• Once you’ve mastered your breath, mindfulness can extend to noticing: body sensations such as pain, pleasure, heat, cold, tension and relaxation, emotions such as fear, anger, sadness and happiness, thoughts that arise in the mind in the form of sentences, words, fragments and images and your connection with your inner-self and with the universe.
  • The purpose is to fully experience and be aware of whatever might arise within you… calm, security, panic, fear…
  • The practice of mindfulness, when you’ve worked at it enough, will continue you as you move through your day, becoming more and more aware of your reactions as you go about your daily activities. Are you breathing more heavily when you’re scared? Do you breathe more deeply when you’re calm? How do you react in situations? How can you use that knowledge to better deal with situations in future?

It is believed that by staying in the present, being aware of who we are, how we feel and how we react to our day as we go through it, we’ll be less likely to get caught up in worries about the future or regrets over the past.

Because nobody should be worried about the past, and the future should be something to look forward too, not worry about.


Want to read more on the subjects of mental health and self care? CLICK HERE

Common Thinking Errors – A lesson in thought from a Psychiatrist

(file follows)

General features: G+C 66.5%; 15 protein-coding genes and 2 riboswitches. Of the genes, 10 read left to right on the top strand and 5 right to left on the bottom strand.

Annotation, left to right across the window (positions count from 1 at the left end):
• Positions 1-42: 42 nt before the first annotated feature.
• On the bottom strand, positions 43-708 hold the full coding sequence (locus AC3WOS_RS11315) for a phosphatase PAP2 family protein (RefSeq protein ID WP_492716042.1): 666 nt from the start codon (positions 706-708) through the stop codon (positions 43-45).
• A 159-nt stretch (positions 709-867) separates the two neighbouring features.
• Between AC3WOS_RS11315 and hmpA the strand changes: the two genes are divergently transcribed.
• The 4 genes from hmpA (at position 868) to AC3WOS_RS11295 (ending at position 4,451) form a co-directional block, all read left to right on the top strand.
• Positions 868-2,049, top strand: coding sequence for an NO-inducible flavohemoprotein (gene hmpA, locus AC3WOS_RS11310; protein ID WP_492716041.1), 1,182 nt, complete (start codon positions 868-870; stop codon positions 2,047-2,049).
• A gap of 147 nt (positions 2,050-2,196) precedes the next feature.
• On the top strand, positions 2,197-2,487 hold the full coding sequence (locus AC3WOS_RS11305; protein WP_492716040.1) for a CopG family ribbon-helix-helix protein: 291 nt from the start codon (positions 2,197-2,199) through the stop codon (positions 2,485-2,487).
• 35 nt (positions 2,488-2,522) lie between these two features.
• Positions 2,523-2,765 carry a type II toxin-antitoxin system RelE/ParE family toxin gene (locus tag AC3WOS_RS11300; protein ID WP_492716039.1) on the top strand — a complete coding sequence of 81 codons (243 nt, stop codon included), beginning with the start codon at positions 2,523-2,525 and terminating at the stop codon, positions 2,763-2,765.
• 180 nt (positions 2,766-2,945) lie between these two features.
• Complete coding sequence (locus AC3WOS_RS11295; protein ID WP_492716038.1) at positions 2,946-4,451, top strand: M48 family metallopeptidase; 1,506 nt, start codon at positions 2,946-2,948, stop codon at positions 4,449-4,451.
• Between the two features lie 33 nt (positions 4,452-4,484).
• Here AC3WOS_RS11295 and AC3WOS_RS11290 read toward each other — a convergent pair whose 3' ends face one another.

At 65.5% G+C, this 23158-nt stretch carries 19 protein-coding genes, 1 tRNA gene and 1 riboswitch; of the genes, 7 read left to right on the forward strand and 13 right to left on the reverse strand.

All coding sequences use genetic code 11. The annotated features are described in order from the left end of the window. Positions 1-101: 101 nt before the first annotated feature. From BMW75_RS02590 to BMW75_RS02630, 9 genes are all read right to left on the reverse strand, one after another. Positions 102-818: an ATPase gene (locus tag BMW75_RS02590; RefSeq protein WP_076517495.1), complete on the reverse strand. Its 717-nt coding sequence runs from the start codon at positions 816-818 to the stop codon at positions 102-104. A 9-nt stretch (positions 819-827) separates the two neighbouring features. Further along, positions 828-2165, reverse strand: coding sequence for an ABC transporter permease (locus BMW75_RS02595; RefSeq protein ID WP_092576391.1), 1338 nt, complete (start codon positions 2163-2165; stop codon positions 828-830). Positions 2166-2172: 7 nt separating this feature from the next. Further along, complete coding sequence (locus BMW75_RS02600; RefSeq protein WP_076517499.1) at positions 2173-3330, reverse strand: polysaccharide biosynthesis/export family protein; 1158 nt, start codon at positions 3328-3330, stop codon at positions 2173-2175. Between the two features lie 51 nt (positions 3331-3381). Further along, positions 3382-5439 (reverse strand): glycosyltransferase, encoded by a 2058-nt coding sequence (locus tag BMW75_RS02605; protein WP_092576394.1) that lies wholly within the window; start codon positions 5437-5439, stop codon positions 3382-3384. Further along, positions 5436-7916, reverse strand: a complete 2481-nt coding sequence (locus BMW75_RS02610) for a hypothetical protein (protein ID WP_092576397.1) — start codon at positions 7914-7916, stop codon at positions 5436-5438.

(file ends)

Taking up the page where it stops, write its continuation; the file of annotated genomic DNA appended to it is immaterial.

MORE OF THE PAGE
One of the most important lessons I’ve learned from therapy is that the situations we find ourselves in don’t cause our depressed/anxious feelings – our ways of thinking about them do. Everyone goes through struggles and everyone suffers hardship in their lives. How a person responds to those struggles and hardships determines the outcome from them.

If you’re anything like me, it can be incredibly easy to jump to conclusions and imagine the worst case scenario, always. Some of us have brains that are just hard-wired to do so. That may, or may not be any fault of our own. But, if we’re ever going to tackle those feelings, we need to be aware of the errors in thinking in order to make conscious change.

The following are some common, distorted ways of thinking that often increase depression and make it harder to overcome, see past struggles and hardship.

FILTERING – Everyone’s life has some negative things. If you focus on the negative and filter out all positive or neutral things, your life will indeed seem depressing.

EMOTIONAL REASONING – Emotions are based on what we think and often not based on facts. Don’t always believe what you feel. Feelings are not facts.

OVER-INCLUSIVE – You think of one problem, then another and another, until you feel completely overwhelmed. Or you may take on the problems of family members as your own.